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Noranda Aluminum Inc. is seeking a special electric power rate from Ameren even lower than the special rate it already has. Noranda is asking the Missouri Public Service Commission to approve a money-losing rate it says Ameren could recover by charging more to its other 1.2 million electric customers.

Granted, Noranda is by far Ameren’s largest customer, but for sheer bravado the rate-setting commission surely has never seen the equal.

Noranda throws its weight around, threatening to cut employment at its New Madrid smelter or even close down if Ameren and the PSC don’t grant the unprecedented rate cut. Noranda says if it closes, Ameren would come up $55 million short of revenue needed to maintain earnings allowed by the commission.

Not true, say PSC staffers. Ameren would be better off financially without Noranda. If the cost shift proposed by Noranda goes into effect, other Ameren customers would pay some $28 million more annually.

Everyone hopes Noranda can survive and thrive, but it makes no sense for its financial salvation to come at the expense of rational rate regulation policy and out of the pockets of Ameren’s 1.2 million other customers.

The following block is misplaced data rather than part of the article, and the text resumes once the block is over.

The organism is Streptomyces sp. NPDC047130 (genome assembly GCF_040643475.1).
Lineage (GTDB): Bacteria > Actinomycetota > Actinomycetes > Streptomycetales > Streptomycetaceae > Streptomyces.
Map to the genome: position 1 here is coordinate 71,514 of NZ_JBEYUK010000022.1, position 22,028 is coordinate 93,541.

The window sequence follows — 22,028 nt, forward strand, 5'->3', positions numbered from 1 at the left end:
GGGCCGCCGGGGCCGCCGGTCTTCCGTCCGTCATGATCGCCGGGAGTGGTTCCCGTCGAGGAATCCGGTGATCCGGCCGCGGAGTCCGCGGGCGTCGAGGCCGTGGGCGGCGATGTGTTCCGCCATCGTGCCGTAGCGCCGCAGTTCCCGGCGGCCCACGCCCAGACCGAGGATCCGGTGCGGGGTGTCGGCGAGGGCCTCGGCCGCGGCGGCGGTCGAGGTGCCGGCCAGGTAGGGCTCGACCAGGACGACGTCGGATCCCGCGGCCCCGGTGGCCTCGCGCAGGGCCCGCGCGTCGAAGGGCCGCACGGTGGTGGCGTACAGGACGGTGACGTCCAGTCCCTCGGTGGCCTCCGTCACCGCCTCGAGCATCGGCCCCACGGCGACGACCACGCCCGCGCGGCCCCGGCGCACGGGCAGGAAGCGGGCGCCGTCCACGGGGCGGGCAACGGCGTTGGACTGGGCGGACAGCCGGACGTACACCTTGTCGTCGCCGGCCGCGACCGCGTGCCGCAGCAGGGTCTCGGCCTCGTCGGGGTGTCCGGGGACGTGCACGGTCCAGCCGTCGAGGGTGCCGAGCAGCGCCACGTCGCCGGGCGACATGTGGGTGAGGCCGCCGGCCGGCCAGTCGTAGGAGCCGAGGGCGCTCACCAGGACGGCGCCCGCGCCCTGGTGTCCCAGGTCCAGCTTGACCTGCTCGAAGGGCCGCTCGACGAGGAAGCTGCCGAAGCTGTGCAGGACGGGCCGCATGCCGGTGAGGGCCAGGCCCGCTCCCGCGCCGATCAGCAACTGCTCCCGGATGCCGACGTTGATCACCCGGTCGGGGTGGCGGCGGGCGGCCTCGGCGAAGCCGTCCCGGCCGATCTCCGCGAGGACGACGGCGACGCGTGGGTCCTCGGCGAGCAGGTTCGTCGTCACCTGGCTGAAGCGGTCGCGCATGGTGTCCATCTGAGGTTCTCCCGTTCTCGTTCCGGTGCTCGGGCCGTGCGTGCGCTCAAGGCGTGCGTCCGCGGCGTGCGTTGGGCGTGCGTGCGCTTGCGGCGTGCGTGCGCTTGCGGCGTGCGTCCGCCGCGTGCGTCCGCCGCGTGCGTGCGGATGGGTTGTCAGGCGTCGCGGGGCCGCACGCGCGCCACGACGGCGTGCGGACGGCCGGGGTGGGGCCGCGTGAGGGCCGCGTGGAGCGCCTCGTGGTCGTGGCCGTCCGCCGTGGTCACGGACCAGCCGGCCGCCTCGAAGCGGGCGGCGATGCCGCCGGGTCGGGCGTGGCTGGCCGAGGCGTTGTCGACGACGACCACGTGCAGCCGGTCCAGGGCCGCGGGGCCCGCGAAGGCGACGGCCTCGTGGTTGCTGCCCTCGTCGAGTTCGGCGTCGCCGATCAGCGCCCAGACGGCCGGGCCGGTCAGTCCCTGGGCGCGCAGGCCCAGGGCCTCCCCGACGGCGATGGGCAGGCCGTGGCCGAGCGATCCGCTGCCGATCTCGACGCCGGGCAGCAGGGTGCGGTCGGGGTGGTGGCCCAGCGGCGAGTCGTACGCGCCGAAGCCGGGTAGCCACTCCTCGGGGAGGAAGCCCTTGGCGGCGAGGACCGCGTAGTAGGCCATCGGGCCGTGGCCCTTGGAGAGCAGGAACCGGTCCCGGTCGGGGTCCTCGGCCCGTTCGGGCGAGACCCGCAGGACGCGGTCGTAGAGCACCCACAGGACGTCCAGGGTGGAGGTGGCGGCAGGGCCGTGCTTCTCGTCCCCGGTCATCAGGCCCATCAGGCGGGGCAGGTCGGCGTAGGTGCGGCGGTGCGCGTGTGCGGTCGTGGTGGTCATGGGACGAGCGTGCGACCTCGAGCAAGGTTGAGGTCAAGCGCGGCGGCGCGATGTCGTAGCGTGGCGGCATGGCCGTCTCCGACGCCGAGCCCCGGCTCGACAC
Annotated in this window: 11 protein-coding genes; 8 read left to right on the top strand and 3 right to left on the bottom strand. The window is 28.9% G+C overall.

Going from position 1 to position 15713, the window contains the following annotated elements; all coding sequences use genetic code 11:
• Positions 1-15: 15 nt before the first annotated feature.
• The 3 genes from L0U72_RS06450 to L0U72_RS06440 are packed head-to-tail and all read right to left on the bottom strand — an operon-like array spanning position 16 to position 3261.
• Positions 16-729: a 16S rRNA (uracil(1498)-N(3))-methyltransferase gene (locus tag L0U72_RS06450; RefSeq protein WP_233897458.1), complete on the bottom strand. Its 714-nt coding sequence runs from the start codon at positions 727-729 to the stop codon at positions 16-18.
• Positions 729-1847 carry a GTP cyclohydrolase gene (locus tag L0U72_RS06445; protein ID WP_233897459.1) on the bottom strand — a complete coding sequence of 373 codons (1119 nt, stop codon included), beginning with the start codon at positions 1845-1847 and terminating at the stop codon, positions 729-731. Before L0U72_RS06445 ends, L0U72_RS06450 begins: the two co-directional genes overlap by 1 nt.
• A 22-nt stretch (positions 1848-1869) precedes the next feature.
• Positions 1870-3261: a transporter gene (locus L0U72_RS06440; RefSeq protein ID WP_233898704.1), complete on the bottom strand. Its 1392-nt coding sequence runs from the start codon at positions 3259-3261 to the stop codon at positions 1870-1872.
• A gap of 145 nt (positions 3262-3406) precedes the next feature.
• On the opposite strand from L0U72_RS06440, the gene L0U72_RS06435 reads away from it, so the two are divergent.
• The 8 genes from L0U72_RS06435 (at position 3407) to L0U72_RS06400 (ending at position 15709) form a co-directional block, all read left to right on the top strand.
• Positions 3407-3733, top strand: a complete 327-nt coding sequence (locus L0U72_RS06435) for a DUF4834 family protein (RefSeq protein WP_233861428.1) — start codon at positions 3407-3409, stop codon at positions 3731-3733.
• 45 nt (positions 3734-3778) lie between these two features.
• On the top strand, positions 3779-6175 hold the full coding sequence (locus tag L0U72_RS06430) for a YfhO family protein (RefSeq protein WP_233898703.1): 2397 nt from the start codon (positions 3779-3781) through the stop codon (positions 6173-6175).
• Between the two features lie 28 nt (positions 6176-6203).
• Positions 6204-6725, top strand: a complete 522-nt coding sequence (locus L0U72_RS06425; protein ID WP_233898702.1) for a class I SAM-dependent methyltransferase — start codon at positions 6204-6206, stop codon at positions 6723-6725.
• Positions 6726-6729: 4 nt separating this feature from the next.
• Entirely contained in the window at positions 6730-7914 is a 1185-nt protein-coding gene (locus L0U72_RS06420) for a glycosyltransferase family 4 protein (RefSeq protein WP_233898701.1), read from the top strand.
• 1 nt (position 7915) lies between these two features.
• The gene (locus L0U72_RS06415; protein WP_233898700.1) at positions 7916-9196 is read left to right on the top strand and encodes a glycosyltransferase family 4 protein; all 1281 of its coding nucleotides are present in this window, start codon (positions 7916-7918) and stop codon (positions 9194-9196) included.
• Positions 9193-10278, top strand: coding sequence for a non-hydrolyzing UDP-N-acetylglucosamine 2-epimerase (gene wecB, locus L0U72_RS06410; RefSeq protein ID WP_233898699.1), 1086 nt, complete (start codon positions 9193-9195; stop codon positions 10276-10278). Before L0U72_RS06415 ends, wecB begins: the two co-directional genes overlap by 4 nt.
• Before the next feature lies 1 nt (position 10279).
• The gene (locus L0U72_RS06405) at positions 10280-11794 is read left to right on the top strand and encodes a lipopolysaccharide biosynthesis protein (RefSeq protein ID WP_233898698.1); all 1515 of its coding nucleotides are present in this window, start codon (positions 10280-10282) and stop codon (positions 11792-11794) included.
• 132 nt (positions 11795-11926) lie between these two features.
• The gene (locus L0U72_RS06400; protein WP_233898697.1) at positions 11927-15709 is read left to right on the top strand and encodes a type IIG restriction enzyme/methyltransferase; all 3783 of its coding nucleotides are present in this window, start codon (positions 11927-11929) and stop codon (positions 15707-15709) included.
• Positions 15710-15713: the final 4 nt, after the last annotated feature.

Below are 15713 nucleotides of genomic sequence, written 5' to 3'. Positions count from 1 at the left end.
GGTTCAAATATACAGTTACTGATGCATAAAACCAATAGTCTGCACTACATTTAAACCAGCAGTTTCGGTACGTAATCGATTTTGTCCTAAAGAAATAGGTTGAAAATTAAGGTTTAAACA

Already Ameren has given Noranda a favorable rate commensurate with the company’s large demand. Electricity is the largest single cost for a smelter, but that doesn’t mean the public should provide whatever it takes in subsidies to satisfy the company’s allegation of need. At some point, as the PSC staff points out, it makes more sense to draw a line.

The Public Service Commission will decide this case in August. In the meantime, Noranda and Ameren will be out and about campaigning to influence the commissioners. …

Only when the official line is drawn will we know what Noranda really will do, but it’s not a game of chicken. The bottom line is fair rate policy. Noranda simply wants too much special treatment at the expense of everyone else.

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The Kansas City Star, June 22

Vote ‘no’ on gun and data questions:

At first glance two questions on Missouri’s August 5 ballot appear harmless enough.

One asks voters to affirm that “the right to keep and bear arms is an unalienable right.” Another seeks to protect Missourians’ electronic communications and data from “unreasonable searches and seizures.”

Both questions are proposed amendments to the state constitution. Although they appear innocuous, they are freighted with potential harmful consequences and could impede the work of law enforcement agencies.

Even the lawmakers who voted to place the questions on the ballot disagree on what they actually say or do. About the only thing that’s certain is that the questions are almost certain to drag the state into costly future court battles.

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